Zayda Rivera: Maria, after diagnosis, what do you feel is the first step that a Latina should take to ensure she leads a healthy life living with HIV?

Maria Mejia: The first step is to do your research; read a lot about the illness, which is what I did, even back when there was not even the Internet really. Secondly, get a good case manager and get a good doctor. A lot of people that I speak with have problems with their HIV specialist. They feel like they're trapped with them. I tell them, "No, the relationship you have with your doctor is like a marriage. You're probably going to be seeing that doctor for a long time, so you have to be very comfortable with the doctor that you're seeing." It's important to make sure that your doctor listens to you.

When it comes to your medicine, make sure you research it. We have to be very proactive with our illness; that's one of the most important things.

Susan Rodriguez: Just adding to what Maria said, the first step is getting linked to care and finding support. When I was diagnosed, I didn't go to any support groups and my doc -- God bless him -- he was like my support network for many months. When I was ready to be with other women in a support group setting, it was mostly to get information.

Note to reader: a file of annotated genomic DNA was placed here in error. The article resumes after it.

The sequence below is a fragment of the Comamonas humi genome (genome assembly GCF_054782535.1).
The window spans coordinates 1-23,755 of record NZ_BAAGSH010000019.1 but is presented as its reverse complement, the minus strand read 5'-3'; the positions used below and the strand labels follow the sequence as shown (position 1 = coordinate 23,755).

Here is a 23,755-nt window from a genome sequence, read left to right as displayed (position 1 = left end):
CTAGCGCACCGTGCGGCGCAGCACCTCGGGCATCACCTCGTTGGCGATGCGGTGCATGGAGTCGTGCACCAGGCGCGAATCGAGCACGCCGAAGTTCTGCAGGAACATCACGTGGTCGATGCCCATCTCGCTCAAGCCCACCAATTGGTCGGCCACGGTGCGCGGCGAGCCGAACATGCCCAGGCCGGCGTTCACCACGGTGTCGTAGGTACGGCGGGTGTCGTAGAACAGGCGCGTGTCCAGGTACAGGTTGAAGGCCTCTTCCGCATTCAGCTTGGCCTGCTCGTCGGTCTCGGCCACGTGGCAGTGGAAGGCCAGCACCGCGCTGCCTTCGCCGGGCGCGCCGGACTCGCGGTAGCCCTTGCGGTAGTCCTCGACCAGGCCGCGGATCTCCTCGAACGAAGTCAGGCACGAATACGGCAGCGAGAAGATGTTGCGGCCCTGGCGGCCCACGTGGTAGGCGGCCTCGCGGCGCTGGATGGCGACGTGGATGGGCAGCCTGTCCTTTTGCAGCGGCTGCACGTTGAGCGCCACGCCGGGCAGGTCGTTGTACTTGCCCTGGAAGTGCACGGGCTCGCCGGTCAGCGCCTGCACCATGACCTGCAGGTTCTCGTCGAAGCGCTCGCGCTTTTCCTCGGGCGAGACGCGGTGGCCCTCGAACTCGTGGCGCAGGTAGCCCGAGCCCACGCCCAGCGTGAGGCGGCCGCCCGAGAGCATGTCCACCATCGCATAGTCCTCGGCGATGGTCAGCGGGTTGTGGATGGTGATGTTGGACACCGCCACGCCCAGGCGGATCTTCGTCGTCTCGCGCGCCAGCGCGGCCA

So, Maria is absolutely right. It is important to get as much information about this disease and about the treatments as you can. When I was diagnosed, there was very little. Back then, women weren't even allowed to be in a lot of the clinical trials. So there was really very little data with women.

At SMART, we work with providers. We are a bridge between providers and their patients, because we're a safe and supportive place that provides the correct information that these women need. Also, we have health care providers, advocates and activists come in to teach these classes about a range of topics and the women ask a lot of questions. Some women are referred to us through their provider so that it's ensured that they get the right information and feel empowered to take care of themselves, keep their doctor's appointments, and know what tests to take and how to read their labs. It's a very complicated issue, and what we try to do is break it down and make it understandable.

Zayda Rivera: Maria, you mentioned something that is really important when you talked about the importance of researching your prescribed medication. I don't think a lot of people do that.

Maria Mejia: You have to research, because a lot of people in the Hispanic community, at least for myself, are into a lot of herbs and supplements, and sometimes these supplements and herbs interact with our HIV medication. So we have to research, but not be afraid to take our meds. There are a lot of people in our community who are very afraid to take their HIV medication. There is this dissident movement that keeps saying the medication actually will kill you faster. And I try to explain to people that what they're hearing are rumors from years ago, when they were giving high dosages of AZT [Retrovir, zidovudine]. That is not the time that we are living in now, but there is still a lot of misinformation out there.